Revista da Associação Médica Brasileira
Print version ISSN 0104-4230
On-line version ISSN 1806-9282
STAMM, A.M.N. de F. and COUTINHO, M.S.S. de A.. Urinary tract infection associated with indwelling catheters: incidence and risk factors. Rev. Assoc. Med. Bras. [online]. 1999, vol.45, n.1, pp.27-33. ISSN 0104-4230. http://dx.doi.org/10.1590/S0104-42301999000100007.
BACKGROUND: To determine the incidence and risk factors associated with urinary tract infection (UTI) in patients submitted to long-term urinary (bladder) catheterization. One hundred and thirty-six patients who had urinary catheterization during the period of may to december 1993 at an University Hospital in Brazil. MATERIAL AND METHOD: Observational prospective cohort non-controlled study. Patients receiving bladder catheter were followed from insertion to removal of the catheter, looking for the development of a positive culture. Urine cultures were done using conventional media for aerobic organisms and biochemical tests for identification. Material from a urethral meatus swab was also examined for bacteria. Statistical analysis using parametric tests for cathegorical and continuous variables, and multivariate analysis for determination of risk factors for UTI were performed. RESULTS: Incidence of UTI associated with urinary catheter was 11,0%. Univariate analysis showed 3 factos as predictors: the nature of his disease (clinical or surgical) (p=0,01), stayed during hospitalization in one clinic (p=0,02)and duration of catheterization (p=0,00003). In the multivariate analysis only the duration of catheterization was statistically significant.(p= 0,03). CONCLUSIONS: Incidence of UTI associated with urinary catheters in the analysed sample was 11,0%, because in the University Hospital there is a control of the alterable risk. Catheterization duration is an important risk factor for this problem. It is recommended to limit to the minimum the time of catheterization in hospitalized patients.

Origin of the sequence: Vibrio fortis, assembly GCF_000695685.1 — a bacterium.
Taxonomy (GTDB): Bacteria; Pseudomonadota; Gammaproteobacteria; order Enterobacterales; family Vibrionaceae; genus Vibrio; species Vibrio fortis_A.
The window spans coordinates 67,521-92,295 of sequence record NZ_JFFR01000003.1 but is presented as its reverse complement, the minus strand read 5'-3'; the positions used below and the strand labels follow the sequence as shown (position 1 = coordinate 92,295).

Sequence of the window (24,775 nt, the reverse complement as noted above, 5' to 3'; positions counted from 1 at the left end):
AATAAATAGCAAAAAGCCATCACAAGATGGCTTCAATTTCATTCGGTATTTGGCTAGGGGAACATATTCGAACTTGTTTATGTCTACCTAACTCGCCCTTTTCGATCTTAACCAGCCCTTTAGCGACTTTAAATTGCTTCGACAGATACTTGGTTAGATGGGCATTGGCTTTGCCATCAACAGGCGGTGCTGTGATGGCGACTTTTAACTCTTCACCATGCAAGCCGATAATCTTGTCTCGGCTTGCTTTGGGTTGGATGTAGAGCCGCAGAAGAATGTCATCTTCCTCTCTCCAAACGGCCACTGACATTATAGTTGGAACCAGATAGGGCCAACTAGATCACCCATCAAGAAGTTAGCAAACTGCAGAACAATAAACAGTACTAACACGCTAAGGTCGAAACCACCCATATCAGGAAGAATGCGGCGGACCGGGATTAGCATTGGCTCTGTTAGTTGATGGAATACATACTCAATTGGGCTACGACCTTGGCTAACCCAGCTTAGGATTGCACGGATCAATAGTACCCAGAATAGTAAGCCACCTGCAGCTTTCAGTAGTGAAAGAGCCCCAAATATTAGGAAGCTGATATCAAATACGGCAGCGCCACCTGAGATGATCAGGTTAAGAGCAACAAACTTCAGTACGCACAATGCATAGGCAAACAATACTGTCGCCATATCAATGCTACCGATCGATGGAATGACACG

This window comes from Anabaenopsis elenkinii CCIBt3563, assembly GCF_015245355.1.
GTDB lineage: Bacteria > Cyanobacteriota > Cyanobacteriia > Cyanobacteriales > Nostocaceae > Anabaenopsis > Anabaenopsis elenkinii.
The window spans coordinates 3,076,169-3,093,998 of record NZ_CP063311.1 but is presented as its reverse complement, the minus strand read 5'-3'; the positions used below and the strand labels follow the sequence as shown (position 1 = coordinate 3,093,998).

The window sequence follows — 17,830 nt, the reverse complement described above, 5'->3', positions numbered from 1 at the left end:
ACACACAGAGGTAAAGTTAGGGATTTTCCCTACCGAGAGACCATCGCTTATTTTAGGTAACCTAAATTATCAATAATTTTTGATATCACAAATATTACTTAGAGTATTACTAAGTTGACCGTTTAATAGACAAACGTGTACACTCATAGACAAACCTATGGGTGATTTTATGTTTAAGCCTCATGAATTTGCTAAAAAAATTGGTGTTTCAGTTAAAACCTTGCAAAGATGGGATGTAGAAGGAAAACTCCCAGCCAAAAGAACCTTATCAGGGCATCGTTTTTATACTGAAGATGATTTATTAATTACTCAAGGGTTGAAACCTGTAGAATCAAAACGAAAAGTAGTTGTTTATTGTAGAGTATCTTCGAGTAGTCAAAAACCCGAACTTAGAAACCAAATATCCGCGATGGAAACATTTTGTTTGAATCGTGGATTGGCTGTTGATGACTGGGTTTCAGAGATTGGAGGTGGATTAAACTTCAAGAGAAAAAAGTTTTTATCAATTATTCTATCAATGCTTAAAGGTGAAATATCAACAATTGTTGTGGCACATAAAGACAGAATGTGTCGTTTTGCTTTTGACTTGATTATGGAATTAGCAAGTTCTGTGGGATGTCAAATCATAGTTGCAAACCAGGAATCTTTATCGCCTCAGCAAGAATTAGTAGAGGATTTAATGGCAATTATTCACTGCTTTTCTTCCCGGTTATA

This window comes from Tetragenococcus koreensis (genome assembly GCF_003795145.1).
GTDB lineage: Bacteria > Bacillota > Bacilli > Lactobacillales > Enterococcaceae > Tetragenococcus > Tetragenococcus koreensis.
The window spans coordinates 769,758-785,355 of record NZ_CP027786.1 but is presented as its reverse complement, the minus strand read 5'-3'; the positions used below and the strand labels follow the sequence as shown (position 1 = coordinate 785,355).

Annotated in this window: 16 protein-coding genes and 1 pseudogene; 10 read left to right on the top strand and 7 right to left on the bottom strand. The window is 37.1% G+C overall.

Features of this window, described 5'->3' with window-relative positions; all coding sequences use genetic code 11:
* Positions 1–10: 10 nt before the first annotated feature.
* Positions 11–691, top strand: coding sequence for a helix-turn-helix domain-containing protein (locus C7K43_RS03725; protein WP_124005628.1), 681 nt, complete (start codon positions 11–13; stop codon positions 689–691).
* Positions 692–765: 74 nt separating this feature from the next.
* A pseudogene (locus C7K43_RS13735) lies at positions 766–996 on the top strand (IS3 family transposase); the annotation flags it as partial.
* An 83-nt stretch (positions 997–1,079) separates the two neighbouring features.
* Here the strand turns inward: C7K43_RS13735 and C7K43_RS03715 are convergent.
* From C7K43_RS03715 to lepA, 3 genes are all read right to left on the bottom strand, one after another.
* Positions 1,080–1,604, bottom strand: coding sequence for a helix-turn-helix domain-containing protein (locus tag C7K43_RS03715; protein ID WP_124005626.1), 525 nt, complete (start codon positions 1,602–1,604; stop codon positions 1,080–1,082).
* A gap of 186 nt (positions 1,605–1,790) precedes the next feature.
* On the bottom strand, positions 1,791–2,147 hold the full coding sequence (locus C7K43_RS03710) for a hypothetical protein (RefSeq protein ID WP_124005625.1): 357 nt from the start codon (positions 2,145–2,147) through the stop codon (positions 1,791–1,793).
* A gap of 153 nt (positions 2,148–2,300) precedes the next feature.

Keywords : Urinary tract infection; Urinary catheter; Nosocomial infection; Risk Factors.